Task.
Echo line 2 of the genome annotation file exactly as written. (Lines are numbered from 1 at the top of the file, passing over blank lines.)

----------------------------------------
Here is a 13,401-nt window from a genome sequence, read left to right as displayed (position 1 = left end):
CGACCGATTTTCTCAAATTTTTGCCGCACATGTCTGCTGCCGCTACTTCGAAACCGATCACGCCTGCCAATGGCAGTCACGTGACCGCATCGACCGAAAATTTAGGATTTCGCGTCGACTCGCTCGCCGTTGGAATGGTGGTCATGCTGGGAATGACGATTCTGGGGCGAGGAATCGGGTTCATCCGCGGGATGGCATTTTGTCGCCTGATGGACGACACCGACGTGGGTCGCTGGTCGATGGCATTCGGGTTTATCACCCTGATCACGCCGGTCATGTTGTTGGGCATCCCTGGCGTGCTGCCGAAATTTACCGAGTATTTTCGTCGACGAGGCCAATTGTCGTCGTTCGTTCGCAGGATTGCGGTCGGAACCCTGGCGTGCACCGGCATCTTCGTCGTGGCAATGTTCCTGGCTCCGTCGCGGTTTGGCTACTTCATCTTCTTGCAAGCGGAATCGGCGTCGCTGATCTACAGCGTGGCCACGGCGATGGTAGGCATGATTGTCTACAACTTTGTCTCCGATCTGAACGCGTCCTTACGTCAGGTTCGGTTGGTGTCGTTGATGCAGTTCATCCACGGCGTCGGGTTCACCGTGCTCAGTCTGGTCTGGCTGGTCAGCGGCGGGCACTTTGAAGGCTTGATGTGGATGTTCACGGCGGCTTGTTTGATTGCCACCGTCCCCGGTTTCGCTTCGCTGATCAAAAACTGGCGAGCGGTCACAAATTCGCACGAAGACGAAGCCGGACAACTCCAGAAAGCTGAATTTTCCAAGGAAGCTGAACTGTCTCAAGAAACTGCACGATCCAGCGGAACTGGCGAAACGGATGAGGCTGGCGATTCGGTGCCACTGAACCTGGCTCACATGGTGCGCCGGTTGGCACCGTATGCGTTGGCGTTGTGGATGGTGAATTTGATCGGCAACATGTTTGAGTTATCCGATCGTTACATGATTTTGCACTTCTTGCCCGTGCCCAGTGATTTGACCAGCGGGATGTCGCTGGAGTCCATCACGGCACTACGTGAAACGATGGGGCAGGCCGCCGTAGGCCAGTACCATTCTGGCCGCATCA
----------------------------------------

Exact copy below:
CGACCGATTTTCTCAAATTTTTGCCGCACATGTCTGCTGCCGCTACTTCGAAACCGATCACGCCTGCCAATGGCAGTCACGTGACCGCATCGACCGAAAATTTAGGATTTCGCGTCGACTCGCTCGCCGTTGGAATGGTGGTCATGCTGGGAATGACGATTCTGGGGCGAGGAATCGGGTTCATCCGCGGGATGGCATTTTGTCGCCTGATGGACGACACCGACGTGGGTCGCTGGTCGATGGCATTCGGGTTTATCACCCTGATCACGCCGGTCATGTTGTTGGGCATCCCTGGCGTGCTGCCGAAATTTACCGAGTATTTTCGTCGACGAGGCCAATTGTCGTCGTTCGTTCGCAGGATTGCGGTCGGAACCCTGGCGTGCACCGGCATCTTCGTCGTGGCAATGTTCCTGGCTCCGTCGCGGTTTGGCTACTTCATCTTCTTGCAAGCGGAATCGGCGTCGCTGATCTACAGCGTGGCCACGGCGATGGTAGGCATGATTGTCTACAACTTTGTCTCCGATCTGAACGCGTCCTTACGTCAGGTTCGGTTGGTGTCGTTGATGCAGTTCATCCACGGCGTCGGGTTCACCGTGCTCAGTCTGGTCTGGCTGGTCAGCGGCGGGCACTTTGAAGGCTTGATGTGGATGTTCACGGCGGCTTGTTTGATTGCCACCGTCCCCGGTTTCGCTTCGCTGATCAAAAACTGGCGAGCGGTCACAAATTCGCACGAAGACGAAGCCGGACAACTCCAGAAAGCTGAATTTTCCAAGGAAGCTGAACTGTCTCAAGAAACTGCACGATCCAGCGGAACTGGCGAAACGGATGAGGCTGGCGATTCGGTGCCACTGAACCTGGCTCACATGGTGCGCCGGTTGGCACCGTATGCGTTGGCGTTGTGGATGGTGAATTTGATCGGCAACATGTTTGAGTTATCCGATCGTTACATGATTTTGCACTTCTTGCCCGTGCCCAGTGATTTGACCAGCGGGATGTCGCTGGAGTCCATCACGGCACTACGTGAAACGATGGGGCAGGCCGCCGTAGGCCAGTACCATTCTGGCCGCATCA